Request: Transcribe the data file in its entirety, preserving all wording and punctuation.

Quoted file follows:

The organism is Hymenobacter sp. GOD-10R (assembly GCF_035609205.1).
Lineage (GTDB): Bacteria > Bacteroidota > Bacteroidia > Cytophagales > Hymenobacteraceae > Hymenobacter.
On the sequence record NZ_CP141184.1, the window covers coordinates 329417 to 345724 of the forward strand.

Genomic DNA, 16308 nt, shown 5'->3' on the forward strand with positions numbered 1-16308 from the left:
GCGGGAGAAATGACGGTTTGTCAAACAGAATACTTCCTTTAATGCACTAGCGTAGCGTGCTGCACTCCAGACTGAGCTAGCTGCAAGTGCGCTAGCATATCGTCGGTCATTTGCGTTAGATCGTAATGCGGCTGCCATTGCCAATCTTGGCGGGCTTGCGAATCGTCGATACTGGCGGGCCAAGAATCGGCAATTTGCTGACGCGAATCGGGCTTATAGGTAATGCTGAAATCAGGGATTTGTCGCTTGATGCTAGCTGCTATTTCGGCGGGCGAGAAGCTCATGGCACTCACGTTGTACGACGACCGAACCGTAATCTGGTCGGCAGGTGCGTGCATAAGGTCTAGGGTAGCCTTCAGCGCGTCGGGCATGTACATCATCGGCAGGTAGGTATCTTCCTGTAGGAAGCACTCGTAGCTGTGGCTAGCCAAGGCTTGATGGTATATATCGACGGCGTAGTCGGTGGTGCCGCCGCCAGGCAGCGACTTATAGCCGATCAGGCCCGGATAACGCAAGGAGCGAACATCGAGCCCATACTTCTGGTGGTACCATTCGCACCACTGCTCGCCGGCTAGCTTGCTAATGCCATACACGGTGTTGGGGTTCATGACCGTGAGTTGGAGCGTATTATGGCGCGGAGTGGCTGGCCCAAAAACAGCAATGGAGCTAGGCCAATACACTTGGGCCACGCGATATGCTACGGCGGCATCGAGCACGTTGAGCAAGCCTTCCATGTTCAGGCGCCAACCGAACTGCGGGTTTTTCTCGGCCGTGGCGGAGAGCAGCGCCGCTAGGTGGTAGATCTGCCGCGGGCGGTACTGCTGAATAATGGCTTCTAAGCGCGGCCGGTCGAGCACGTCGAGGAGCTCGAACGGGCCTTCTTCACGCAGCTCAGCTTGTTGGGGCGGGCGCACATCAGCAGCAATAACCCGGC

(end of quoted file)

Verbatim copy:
The organism is Hymenobacter sp. GOD-10R (assembly GCF_035609205.1).
Lineage (GTDB): Bacteria > Bacteroidota > Bacteroidia > Cytophagales > Hymenobacteraceae > Hymenobacter.
On the sequence record NZ_CP141184.1, the window covers coordinates 329417 to 345724 of the forward strand.

Genomic DNA, 16308 nt, shown 5'->3' on the forward strand with positions numbered 1-16308 from the left:
GCGGGAGAAATGACGGTTTGTCAAACAGAATACTTCCTTTAATGCACTAGCGTAGCGTGCTGCACTCCAGACTGAGCTAGCTGCAAGTGCGCTAGCATATCGTCGGTCATTTGCGTTAGATCGTAATGCGGCTGCCATTGCCAATCTTGGCGGGCTTGCGAATCGTCGATACTGGCGGGCCAAGAATCGGCAATTTGCTGACGCGAATCGGGCTTATAGGTAATGCTGAAATCAGGGATTTGTCGCTTGATGCTAGCTGCTATTTCGGCGGGCGAGAAGCTCATGGCACTCACGTTGTACGACGACCGAACCGTAATCTGGTCGGCAGGTGCGTGCATAAGGTCTAGGGTAGCCTTCAGCGCGTCGGGCATGTACATCATCGGCAGGTAGGTATCTTCCTGTAGGAAGCACTCGTAGCTGTGGCTAGCCAAGGCTTGATGGTATATATCGACGGCGTAGTCGGTGGTGCCGCCGCCAGGCAGCGACTTATAGCCGATCAGGCCCGGATAACGCAAGGAGCGAACATCGAGCCCATACTTCTGGTGGTACCATTCGCACCACTGCTCGCCGGCTAGCTTGCTAATGCCATACACGGTGTTGGGGTTCATGACCGTGAGTTGGAGCGTATTATGGCGCGGAGTGGCTGGCCCAAAAACAGCAATGGAGCTAGGCCAATACACTTGGGCCACGCGATATGCTACGGCGGCATCGAGCACGTTGAGCAAGCCTTCCATGTTCAGGCGCCAACCGAACTGCGGGTTTTTCTCGGCCGTGGCGGAGAGCAGCGCCGCTAGGTGGTAGATCTGCCGCGGGCGGTACTGCTGAATAATGGCTTCTAAGCGCGGCCGGTCGAGCACGTCGAGGAGCTCGAACGGGCCTTCTTCACGCAGCTCAGCTTGTTGGGGCGGGCGCACATCAGCAGCAATAACCCGGC